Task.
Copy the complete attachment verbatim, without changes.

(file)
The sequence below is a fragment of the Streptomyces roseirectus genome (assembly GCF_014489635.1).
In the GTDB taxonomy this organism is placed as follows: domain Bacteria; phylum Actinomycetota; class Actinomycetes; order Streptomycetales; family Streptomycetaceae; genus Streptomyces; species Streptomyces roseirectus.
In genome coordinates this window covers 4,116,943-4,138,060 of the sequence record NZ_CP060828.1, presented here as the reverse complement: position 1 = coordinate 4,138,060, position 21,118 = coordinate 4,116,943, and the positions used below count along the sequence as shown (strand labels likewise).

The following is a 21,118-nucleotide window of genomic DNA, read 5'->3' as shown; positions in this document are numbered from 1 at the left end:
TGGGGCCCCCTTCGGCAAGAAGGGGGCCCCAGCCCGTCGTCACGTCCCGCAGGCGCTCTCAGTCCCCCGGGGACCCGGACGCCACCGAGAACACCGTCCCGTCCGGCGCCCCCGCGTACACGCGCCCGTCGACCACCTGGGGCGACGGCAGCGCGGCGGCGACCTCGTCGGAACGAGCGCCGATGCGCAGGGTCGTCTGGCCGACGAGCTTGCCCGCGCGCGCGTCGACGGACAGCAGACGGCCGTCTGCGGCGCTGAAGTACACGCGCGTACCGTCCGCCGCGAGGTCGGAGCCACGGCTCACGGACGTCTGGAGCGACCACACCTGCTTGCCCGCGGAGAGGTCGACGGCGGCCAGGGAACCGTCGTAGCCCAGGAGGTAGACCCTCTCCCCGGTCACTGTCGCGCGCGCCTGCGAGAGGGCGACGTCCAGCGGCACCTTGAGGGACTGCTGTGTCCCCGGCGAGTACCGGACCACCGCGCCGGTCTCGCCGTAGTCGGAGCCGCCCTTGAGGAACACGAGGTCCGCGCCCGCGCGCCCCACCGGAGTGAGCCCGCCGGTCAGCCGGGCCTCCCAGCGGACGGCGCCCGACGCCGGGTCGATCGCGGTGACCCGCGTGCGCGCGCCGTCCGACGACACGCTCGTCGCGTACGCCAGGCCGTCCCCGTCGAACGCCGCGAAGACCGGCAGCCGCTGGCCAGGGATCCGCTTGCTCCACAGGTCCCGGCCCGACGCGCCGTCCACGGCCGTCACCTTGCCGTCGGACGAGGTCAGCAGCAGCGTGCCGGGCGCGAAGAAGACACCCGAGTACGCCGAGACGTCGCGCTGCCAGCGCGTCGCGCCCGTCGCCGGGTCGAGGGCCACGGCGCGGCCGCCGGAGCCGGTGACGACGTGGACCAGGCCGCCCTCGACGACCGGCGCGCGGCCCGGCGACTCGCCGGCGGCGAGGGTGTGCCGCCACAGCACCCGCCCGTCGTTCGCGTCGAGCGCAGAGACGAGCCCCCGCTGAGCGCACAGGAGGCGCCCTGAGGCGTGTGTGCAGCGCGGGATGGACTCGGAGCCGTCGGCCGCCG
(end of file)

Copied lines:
The sequence below is a fragment of the Streptomyces roseirectus genome (assembly GCF_014489635.1).
In the GTDB taxonomy this organism is placed as follows: domain Bacteria; phylum Actinomycetota; class Actinomycetes; order Streptomycetales; family Streptomycetaceae; genus Streptomyces; species Streptomyces roseirectus.
In genome coordinates this window covers 4,116,943-4,138,060 of the sequence record NZ_CP060828.1, presented here as the reverse complement: position 1 = coordinate 4,138,060, position 21,118 = coordinate 4,116,943, and the positions used below count along the sequence as shown (strand labels likewise).

The following is a 21,118-nucleotide window of genomic DNA, read 5'->3' as shown; positions in this document are numbered from 1 at the left end:
TGGGGCCCCCTTCGGCAAGAAGGGGGCCCCAGCCCGTCGTCACGTCCCGCAGGCGCTCTCAGTCCCCCGGGGACCCGGACGCCACCGAGAACACCGTCCCGTCCGGCGCCCCCGCGTACACGCGCCCGTCGACCACCTGGGGCGACGGCAGCGCGGCGGCGACCTCGTCGGAACGAGCGCCGATGCGCAGGGTCGTCTGGCCGACGAGCTTGCCCGCGCGCGCGTCGACGGACAGCAGACGGCCGTCTGCGGCGCTGAAGTACACGCGCGTACCGTCCGCCGCGAGGTCGGAGCCACGGCTCACGGACGTCTGGAGCGACCACACCTGCTTGCCCGCGGAGAGGTCGACGGCGGCCAGGGAACCGTCGTAGCCCAGGAGGTAGACCCTCTCCCCGGTCACTGTCGCGCGCGCCTGCGAGAGGGCGACGTCCAGCGGCACCTTGAGGGACTGCTGTGTCCCCGGCGAGTACCGGACCACCGCGCCGGTCTCGCCGTAGTCGGAGCCGCCCTTGAGGAACACGAGGTCCGCGCCCGCGCGCCCCACCGGAGTGAGCCCGCCGGTCAGCCGGGCCTCCCAGCGGACGGCGCCCGACGCCGGGTCGATCGCGGTGACCCGCGTGCGCGCGCCGTCCGACGACACGCTCGTCGCGTACGCCAGGCCGTCCCCGTCGAACGCCGCGAAGACCGGCAGCCGCTGGCCAGGGATCCGCTTGCTCCACAGGTCCCGGCCCGACGCGCCGTCCACGGCCGTCACCTTGCCGTCGGACGAGGTCAGCAGCAGCGTGCCGGGCGCGAAGAAGACACCCGAGTACGCCGAGACGTCGCGCTGCCAGCGCGTCGCGCCCGTCGCCGGGTCGAGGGCCACGGCGCGGCCGCCGGAGCCGGTGACGACGTGGACCAGGCCGCCCTCGACGACCGGCGCGCGGCCCGGCGACTCGCCGGCGGCGAGGGTGTGCCGCCACAGCACCCGCCCGTCGTTCGCGTCGAGCGCAGAGACGAGCCCCCGCTGAGCGCACAGGAGGCGCCCTGAGGCGTGTGTGCAGCGCGGGATGGACTCGGAGCCGTCGGCCGCCG